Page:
Al-Qaeda in the Arabian Peninsula (AQAP) continued to exercise control over the southern Yemen province of Abyan one week after AQAP fighters seized the presidential palace and declared the province an "Islamic Emirate".
The announcement came two days after AQAP fighters took over security headquarters, local authority offices and a munitions factory. They reportedly made off with weapons as well as armoured and other military vehicles. An attempt by local residents to scavenge the munitions factory the next day resulted in an explosion that killed 150 people and injured dozens.
Yemen's Ministry of Interior blamed al-Qaeda for the factory incident on grounds that its militants attacked the factory after the army vacated it.
Abyan province under-secretary, Ahmed Ghaleb Al-Rahwi, told Al-Shorfa, "A group of militants referring to themselves as Mujahidin, comprised of al-Qaeda militants from Lawder and Modia and a number of extremist residents, continue to tighten their grip over the town of Jaar, imposing their own tax system and collecting fees that under normal circumstances are paid to local councils by residents and shopkeepers."
AQAP released "Communiqué Number 1" on March 29th announcing Abyan province an "Islamic Emirate" and banning women from venturing out into the streets except to meet urgent needs.
"Women who go out to the markets for necessities must be accompanied by a relative and must carry proof of identity in the form of personal or family identification, or passport, and the like," the communiqué said.
Al-Rahwi denied media reports that al-Qaeda's Islamic emirate communiqué was broadcast on Abyan's radio station, saying that the announcement was made via pamphlets and loudspeakers in the streets of the city.
Saleh Al-Hanashi, Abyan radio Director, told Al-Shorfa, "The radio station has been off the air since the terrorist attack", adding "that al-Qaeda elements continue to occupy the station after they broke down its door and seized control of it".
"The staff of 22 people are in their homes and are not allowed to come near the radio station," he said, stressing that "it is still off the air and no communiqués have been broadcast from it."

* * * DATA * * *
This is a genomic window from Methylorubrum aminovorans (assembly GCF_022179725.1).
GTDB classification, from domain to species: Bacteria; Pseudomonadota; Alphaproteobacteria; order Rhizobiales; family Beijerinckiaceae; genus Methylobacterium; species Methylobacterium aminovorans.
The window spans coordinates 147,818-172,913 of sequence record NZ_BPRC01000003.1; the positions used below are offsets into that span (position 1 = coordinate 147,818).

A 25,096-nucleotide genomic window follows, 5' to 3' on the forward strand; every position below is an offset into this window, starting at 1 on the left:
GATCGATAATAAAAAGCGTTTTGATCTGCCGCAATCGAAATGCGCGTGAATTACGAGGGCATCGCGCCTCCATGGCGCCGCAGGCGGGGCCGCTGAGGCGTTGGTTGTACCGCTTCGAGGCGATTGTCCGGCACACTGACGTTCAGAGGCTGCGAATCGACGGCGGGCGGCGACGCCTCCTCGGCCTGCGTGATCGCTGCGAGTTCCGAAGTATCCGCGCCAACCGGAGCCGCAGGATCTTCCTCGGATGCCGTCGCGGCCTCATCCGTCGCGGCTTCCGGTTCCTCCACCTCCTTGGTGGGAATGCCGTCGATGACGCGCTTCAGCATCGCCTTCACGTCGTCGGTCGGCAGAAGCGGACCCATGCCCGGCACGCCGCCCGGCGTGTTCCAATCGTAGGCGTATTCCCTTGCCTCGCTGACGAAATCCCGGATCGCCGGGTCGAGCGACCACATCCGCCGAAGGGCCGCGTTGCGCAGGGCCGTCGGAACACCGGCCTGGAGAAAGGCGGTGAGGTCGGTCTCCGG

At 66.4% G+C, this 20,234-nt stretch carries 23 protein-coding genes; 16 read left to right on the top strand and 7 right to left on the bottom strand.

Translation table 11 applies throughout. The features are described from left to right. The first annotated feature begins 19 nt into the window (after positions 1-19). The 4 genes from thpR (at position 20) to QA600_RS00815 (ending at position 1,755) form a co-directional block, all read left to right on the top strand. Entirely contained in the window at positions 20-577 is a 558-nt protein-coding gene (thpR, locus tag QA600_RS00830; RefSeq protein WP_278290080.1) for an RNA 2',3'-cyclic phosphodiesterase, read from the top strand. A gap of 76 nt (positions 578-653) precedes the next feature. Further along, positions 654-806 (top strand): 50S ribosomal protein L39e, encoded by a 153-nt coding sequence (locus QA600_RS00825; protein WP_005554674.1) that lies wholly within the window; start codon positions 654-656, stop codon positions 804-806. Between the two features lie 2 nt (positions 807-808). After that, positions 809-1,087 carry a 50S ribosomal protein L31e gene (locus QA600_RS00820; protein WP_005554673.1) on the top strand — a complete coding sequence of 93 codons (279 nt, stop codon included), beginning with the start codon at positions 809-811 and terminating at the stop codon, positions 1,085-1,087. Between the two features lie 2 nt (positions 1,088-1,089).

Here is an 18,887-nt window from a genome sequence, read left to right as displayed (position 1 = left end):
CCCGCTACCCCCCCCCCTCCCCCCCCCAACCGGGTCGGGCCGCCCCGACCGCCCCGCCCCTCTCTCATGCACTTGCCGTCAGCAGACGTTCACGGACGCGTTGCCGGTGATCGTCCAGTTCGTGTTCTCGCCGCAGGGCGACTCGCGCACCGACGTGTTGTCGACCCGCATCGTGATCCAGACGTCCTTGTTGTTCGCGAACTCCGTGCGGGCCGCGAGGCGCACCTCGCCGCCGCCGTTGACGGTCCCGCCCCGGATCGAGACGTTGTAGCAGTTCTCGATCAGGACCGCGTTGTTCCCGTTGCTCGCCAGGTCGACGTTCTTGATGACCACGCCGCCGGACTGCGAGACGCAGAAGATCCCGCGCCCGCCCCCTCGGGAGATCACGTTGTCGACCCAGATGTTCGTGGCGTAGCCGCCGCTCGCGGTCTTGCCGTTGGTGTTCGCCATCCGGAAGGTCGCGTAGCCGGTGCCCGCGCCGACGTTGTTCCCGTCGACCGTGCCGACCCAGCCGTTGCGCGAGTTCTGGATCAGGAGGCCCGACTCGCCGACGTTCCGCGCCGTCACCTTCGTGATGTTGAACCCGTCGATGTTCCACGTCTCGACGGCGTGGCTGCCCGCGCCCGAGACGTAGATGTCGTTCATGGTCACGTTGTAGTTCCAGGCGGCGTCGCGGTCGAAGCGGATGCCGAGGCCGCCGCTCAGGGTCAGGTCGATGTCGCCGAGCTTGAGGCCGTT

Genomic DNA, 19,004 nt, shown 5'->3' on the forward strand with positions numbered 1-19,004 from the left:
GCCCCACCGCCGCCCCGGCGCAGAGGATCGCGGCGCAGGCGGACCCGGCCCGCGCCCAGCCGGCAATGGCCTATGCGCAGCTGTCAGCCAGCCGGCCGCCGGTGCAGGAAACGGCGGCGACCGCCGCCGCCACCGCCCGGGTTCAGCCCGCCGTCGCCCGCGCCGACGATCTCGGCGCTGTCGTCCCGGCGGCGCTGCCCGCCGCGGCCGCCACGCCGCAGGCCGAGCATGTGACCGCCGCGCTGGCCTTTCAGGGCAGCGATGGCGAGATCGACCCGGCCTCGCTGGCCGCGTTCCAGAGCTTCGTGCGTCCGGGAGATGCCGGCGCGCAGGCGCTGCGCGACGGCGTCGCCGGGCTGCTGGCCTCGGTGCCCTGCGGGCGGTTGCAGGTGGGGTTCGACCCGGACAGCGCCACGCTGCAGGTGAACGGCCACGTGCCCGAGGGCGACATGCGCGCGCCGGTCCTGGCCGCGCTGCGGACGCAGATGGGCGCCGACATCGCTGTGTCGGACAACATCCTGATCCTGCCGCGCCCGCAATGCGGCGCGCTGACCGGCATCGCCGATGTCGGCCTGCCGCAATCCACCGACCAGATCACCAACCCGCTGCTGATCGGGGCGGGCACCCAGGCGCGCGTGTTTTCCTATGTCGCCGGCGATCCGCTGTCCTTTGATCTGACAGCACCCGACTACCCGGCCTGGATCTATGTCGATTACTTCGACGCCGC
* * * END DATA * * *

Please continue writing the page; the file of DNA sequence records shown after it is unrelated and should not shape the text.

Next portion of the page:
According to the official news agency Saba, the Governor of Abyan agreed to a mediation effort with AQAP led by number of elders and religious leaders, in a bid to return the military vehicles and heavy weapons that have been looted.
Al-Rahwi said that popular committees comprised of a number of elders and dignitaries have been formed to return the military equipment and avert a military intervention by the government, "but nothing has come of it," he told Al-Shorfa.
Popular Committees were formed in most regions of the Republic in response to a demand made by the opposition weeks ago, "to maintain security, protect public and private property, and supplant government agencies upon the fall of the regime".
In a statement made last week, the Joint Meeting Parties coalition blamed the presence of extremists in Abyan, including al-Qaeda members, on President Saleh.
"We hold the President and his entourage fully responsible for the complicity that transpired by way of handing over state institutions and military vehicles to al-Qaeda and armed groups in the province of Abyan," the statement said, accusing the authorities of plotting the al-Qaeda takeover.
Sultan al-Atwani, member of the Supreme Council of the Joint Meeting Parties coalition, told Al-Shorfa, "I think the regime uses al-Qaeda as a card that it exploits for its own purposes in persuading the West that only the regime is capable of combating al-Qaeda, and that its fall would increase al-Qaeda's influence."
"After the fall of the regime, it will become apparently clear how al-Qaeda and the exaggeration of its role and size was used as a card by the regime to pressure the west", he said.
Meanwhile, during a Sunday (April 3rd) meeting chaired by Yemeni President Abdullah Saleh, the Supreme Council for the National Democratic Alliance (the ruling Congress party and its allies), held the Joint Meeting Parties and their partners responsible for what happened in Abyan.
In a statement published by Saba, the Supreme Council accused opposition parties of inciting terrorist elements allied with them to "carry out sabotage and terrorist and unlawful acts to undermine security and ferment chaos to stage a coup against the Constitution and take over power ".
Sultan al-Burkani, Assistant Secretary-General of the ruling Congress party and the head of its parliamentary bloc, told Al-Shorfa, "The only beneficiary of disorder and the current situation is al-Qaeda, and what happened over the past few days in Abyan as demonstrated by its declaration of an Islamic emirate, is a clear example of the chaos and lawlessness that prevail in some areas."